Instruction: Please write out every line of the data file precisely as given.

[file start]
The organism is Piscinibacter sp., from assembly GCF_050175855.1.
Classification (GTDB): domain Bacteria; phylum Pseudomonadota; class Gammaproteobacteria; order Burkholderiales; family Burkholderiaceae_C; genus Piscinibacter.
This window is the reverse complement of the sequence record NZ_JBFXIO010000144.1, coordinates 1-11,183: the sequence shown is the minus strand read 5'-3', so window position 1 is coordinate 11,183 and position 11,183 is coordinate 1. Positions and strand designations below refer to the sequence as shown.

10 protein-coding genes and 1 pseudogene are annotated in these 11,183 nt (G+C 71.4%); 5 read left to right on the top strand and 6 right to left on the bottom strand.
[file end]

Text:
The organism is Piscinibacter sp., from assembly GCF_050175855.1.
Classification (GTDB): domain Bacteria; phylum Pseudomonadota; class Gammaproteobacteria; order Burkholderiales; family Burkholderiaceae_C; genus Piscinibacter.
This window is the reverse complement of the sequence record NZ_JBFXIO010000144.1, coordinates 1-11,183: the sequence shown is the minus strand read 5'-3', so window position 1 is coordinate 11,183 and position 11,183 is coordinate 1. Positions and strand designations below refer to the sequence as shown.

10 protein-coding genes and 1 pseudogene are annotated in these 11,183 nt (G+C 71.4%); 5 read left to right on the top strand and 6 right to left on the bottom strand.